I wanted to be a cosmetologist. I have always had thick, unruly, uncooperative hair, and I figured if I could handle that, I could handle anything with a fat brush and wide straightener. I have always had acne, so I figured I could become a master of hiding blemishes on adolescent and young adult faces. Looking at pictures of me at sixteen,its frightening my “dream” was ever close to being fulfilled.
I wanted to be a truck driver. It seemed to make sense. You just drive, sometimes fast, always carefully. You meet people, gather stories, and stay up all night. Most importantly, no other girls were doing it. I would hate to end up just like other girls. Four years later, I don’t even have a license (for several very good reasons), and I certainly don’t think I’d ever be mentally prepared to lug a semi around all alone at 3:00 AM.
I didn’t want to go to college. I didn’t want to sell out. I didn’t care about being successful. I didn’t care about being well behaved. I didn’t care that everyone thought I was a loose canon, a liability, and a reckless child. I didn’t care because I was having fun. Everyone else could kiss my ass for trying to interfere. I was unstoppable, and any efforts to prove other wise contributed to my cause to rebel
Why? Because they were all miserable. Every adult in my life seemed to dread waking up, seemed to drag by the end of the day, lament their poor life choices, and in the same breath, chastise others for the same. They didn’t mean to make growing up so grey and dismal. Their intentions were merely to caution me:shit gets hard fast, just look at my baggy eyes and workload. And I looked, twice or three times maybe, before deciding, NO WAY.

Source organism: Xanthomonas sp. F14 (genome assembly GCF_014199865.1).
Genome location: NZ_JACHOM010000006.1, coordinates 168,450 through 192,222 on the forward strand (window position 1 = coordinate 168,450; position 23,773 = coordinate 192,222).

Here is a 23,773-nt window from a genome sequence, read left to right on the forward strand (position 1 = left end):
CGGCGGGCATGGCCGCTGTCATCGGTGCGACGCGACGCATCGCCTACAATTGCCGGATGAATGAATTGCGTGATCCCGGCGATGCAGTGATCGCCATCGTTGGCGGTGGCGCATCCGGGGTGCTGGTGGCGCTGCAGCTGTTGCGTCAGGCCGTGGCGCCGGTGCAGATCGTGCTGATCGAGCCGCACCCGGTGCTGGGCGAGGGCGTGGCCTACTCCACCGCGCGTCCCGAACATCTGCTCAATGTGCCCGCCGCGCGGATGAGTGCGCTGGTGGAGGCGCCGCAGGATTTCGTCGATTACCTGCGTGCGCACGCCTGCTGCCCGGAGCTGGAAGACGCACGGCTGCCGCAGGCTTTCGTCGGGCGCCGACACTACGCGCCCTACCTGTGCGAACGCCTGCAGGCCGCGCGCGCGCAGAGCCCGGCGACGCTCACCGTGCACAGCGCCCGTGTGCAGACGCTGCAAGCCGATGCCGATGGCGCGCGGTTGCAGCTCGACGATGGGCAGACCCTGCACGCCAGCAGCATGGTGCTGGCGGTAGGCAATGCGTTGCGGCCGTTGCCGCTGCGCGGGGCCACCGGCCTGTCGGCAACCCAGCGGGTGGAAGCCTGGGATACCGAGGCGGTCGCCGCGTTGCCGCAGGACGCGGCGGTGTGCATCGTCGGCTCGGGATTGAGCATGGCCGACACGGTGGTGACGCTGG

So I had to live life with no boundaries,and no restraints. My decisions were based on my emotions and poor reasoning. I thought I understood the world around me. Of course, the cliche we all know. I wanted the world to understand me, not define me. I had to be above that, whatever THAT was.
At sixteen traded in my Catholic school uniform for khakis and the choice of ether a blue or red polo (a public school ought to rethink implementing a uniform based on school colors to reduce gang violence if the school colors are blue and red). I succeeded in becoming a royal pain in the ass for my parents, my teachers, and even some of my friends. I was failing classes for the first time in my life. I was going missing for days at a time because I could.
I became a real nightmare when I decided I wasn’t going to school anymore in February, 2011. I figured I’d have to repeat the year anyway, so what was the point? I told my parents, who were devastated, that I’d get around to taking my GED.
But the nightmare wasn’t over. I gained 30 lbs, I had no job, no education, no structure, and no way to relate to peers. I felt alone. My fuck it all attitude was fading; I realized such reckless behavior was not very charismatic. I watched crime dramas all day, kept to myself, and began to live inside my head. I was useless.
In September of 2011, I took my GED and passed. I had always been intelligent, but I had no idea what that meant. I thought that being smart was something people hated and were annoyed by. So for the most part, I kept my thoughts and opinions to myself. I had no forum for their development. Until I sold out. Until I learned how to value my education.
I had to learn how to behave like a human again. When I started college, my parents only let me take three classes. It was an experiment. They questioned whether or not they could trust me. Rightfully so. I got a job, balanced my classes, and I proved that they could trust me. I did well in all the classes I’d enrolled in, took summer courses, and five courses every semester thereafter.